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[10 on Tuesday] How to Pitch a Preservation Story to the News Media
 

[10 on Tuesday] How to Pitch a Preservation Story to the News Media

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Historic places have important stories to tell, and it is important to share these with the community and nation at large. ...

Historic places have important stories to tell, and it is important to share these with the community and nation at large.

Pitching a preservation story to a reporter -- i.e., alerting them to all the good work you’re doing -- can seem daunting the first time. While you might have an excellent idea, perhaps you don’t know how to approach a reporter or frame your story.

This toolkit offers 10 basic tips to get you started with media outreach. The more you know, the better your chances are for reaching the right media outlets and sharing your preservation story with the wider world.

http://www.PreservationNation.org

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    [10 on Tuesday] How to Pitch a Preservation Story to the News Media [10 on Tuesday] How to Pitch a Preservation Story to the News Media Presentation Transcript

    • Get Your Story Heard10 Tips on Pitching Your Preservation Story to theNews Media Photo courtesy Preservation Nation, Flickr
    • Photo courtesy Preservation Nation, Flickr1. Know your story.Before pitching your story to a media outlet, make sure you’vedone all your research on the place or project you’re sharing.It’s vital that all facts be correct, and you know all aspects ofyour story.
    • 2. Know your media outlet.Be familiar with the focus of eachpublication you’re pitching to (and itsreporters’ beats), so you can gaugewhich story fits best with whichoutlet.For example, the MilwaukeeSentinel would be a good fit forpitching a preservation story ofinterest to the local audience inMilwaukee, while the HuffingtonPost may be interested in a story fora national audience. Photo courtesy Preservation Nation, Flickr
    • 3. Develop a media list.Once you’ve done your research, create a media contact list thatcaptures all your target reporters and outlets. For instance, if you’recovering an event to support an historic home in thecommunity, start your search with top publications in the area, andthen narrow it to reporters who cover preservation and/or localevents. Photo courtesy Preservation Nation, Flickr
    • 4. Identify yourself. When you first pitch a reporter, whether by phone or email, let them know who you are and what you’re doing with this preservation project. Make sure to get the point across in the first few sentences of the pitch.Photo courtesy Kadellar, Wiki Commons
    • 5. Test the pitch.Call a reporter whom you think willbe the most receptive and let themknow about the story you’re workingon. Have your questions planned inadvance and be prepared withanswers for any questions they mayhave. Their responses and feedbackwill help you refine the pitch for lateroutreach. Photo courtesy Preservation Nation, Flickr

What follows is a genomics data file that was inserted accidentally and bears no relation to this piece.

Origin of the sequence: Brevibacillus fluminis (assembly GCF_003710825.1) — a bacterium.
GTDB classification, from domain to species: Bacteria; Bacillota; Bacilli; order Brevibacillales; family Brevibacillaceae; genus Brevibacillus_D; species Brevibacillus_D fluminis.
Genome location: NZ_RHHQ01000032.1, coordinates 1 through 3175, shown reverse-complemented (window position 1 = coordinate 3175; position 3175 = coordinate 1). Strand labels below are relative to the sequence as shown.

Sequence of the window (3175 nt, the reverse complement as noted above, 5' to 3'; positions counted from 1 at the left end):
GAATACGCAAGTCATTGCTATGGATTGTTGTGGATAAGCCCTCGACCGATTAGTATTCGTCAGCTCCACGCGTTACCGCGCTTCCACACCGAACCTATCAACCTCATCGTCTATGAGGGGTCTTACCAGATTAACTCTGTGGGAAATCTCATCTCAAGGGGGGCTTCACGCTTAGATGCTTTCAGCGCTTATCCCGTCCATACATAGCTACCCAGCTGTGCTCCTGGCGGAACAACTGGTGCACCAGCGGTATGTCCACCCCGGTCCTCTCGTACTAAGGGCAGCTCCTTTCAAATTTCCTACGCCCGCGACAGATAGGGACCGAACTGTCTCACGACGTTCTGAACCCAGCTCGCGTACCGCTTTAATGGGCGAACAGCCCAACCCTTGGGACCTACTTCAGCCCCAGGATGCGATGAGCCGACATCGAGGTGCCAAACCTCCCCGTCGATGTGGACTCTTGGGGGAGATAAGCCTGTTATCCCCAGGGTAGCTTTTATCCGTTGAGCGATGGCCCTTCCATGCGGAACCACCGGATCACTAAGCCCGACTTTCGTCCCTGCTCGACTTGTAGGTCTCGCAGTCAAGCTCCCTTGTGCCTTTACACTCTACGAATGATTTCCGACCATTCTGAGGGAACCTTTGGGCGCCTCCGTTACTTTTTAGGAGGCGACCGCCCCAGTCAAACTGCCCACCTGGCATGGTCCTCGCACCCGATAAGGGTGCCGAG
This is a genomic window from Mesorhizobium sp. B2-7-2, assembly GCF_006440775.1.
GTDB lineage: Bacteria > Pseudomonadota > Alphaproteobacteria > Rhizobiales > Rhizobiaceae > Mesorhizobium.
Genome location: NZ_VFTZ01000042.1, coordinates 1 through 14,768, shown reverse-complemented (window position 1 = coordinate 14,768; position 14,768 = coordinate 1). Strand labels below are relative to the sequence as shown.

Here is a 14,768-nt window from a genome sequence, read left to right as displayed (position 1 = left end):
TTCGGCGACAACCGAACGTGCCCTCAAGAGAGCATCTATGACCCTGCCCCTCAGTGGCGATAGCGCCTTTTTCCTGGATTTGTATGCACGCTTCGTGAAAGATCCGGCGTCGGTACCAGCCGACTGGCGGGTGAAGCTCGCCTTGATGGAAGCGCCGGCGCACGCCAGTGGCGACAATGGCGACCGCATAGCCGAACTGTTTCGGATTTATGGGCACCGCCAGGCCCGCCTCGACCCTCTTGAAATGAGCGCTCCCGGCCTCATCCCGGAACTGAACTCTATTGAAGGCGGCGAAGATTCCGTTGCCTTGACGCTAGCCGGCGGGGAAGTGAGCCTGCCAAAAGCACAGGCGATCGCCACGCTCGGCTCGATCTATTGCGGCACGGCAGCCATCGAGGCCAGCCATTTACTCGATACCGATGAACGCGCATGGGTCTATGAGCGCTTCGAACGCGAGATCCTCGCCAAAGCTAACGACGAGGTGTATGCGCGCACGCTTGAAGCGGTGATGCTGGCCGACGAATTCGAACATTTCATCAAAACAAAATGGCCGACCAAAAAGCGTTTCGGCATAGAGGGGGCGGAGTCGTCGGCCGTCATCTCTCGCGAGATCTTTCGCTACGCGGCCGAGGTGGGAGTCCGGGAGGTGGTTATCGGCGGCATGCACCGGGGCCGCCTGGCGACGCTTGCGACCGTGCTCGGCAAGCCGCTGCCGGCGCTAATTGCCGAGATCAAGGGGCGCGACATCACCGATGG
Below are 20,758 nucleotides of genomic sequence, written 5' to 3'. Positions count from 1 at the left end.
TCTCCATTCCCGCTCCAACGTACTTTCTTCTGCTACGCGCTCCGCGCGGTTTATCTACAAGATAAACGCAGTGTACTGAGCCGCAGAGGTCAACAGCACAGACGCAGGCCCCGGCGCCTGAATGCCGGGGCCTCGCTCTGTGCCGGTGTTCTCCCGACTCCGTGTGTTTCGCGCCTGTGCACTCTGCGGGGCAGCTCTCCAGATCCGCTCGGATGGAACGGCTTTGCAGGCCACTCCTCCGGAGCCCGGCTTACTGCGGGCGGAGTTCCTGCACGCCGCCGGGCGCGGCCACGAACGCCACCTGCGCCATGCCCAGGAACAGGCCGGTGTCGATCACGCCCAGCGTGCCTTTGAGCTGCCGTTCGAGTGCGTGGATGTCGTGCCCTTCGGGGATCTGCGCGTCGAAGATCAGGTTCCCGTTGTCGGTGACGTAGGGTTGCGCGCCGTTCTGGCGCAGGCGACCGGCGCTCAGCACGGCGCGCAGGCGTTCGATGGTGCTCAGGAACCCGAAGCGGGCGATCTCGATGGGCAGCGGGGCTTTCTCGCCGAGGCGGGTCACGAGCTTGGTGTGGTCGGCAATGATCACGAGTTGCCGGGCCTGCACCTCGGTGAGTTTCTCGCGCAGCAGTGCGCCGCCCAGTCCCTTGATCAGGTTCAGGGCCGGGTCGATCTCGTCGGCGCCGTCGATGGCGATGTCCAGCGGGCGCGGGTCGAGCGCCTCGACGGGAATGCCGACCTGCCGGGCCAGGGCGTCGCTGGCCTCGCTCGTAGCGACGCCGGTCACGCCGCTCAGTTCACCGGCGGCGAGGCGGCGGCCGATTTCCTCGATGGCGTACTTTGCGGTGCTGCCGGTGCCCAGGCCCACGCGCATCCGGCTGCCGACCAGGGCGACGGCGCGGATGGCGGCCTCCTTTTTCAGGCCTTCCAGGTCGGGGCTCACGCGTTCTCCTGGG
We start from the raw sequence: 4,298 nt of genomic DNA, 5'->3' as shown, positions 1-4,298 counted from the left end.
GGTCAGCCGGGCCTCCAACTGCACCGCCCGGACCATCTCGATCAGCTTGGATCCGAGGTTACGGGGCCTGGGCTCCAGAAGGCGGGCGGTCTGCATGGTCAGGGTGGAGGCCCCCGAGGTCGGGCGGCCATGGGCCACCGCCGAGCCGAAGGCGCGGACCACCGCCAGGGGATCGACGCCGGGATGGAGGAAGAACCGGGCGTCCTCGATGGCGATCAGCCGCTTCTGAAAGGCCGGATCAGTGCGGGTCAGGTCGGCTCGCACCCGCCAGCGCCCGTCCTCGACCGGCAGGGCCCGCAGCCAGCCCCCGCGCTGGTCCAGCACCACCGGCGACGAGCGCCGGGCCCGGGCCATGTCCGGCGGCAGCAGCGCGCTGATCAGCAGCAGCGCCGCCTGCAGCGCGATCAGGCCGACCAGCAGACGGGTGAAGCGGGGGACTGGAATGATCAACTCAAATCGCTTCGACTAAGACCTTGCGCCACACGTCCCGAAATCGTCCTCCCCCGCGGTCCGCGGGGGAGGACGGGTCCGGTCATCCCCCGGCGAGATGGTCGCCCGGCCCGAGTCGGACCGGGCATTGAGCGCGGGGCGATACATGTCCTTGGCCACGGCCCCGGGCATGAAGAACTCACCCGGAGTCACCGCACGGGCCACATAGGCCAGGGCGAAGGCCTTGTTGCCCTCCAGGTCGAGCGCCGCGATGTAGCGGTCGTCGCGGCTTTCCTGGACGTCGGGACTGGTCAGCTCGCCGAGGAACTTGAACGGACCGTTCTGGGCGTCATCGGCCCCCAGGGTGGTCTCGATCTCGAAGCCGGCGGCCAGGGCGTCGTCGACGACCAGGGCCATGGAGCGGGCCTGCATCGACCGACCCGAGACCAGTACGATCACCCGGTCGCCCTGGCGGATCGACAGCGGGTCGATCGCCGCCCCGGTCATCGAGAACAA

• Photo courtesy Preservation Nation, Flickr6. Stand out.Make your pitch interesting and eye-catching. You want it to stand outfrom dozens of other requests that reporters get every day. Sharewhat makes a site you’re writing about unique, or why a certainproject is attractive and valuable for the surrounding community.
    • 7. Keep email pitches brief.When emailing a reporter, keep the message short and to the point.You want to pique their interest but not overwhelm them with details.Recognize that reporters may only have a short amount of time tohear what you pitch and decide if they’d like to pursue the story, sothink “elevator speech,” not “doctoral dissertation.”
    • 8. Use social media.In today’s world, more and morereporters use social media as a wayof connecting.Twitter, Facebook, LinkedIn, etc. areall superb ways to connect withreporters and establish friendlyrelationships. Photo courtesy Jonut, Wiki Commons
    • 9. Follow up.After pitching your story, follow up with the reporter to clarify anyquestions they may have regarding your story. That said, be surenot to contact them too frequently within a short period of time --you want to be respectful of their schedule and workload. Photo courtesy Preservation Nation, Flickr
    • Photo courtesy vistamommy, Wiki Commons10. Say thank you.Once your story is published, thank the reporter and let themknow where it will be shared within your network. This will helpfoster a good relationship with the reporter and mediaoutlet, and increase your chances for additional coverage later.
    • Ten on Tuesday features ten preservationtips each week. For more tips, visitblog.PreservationNation.org.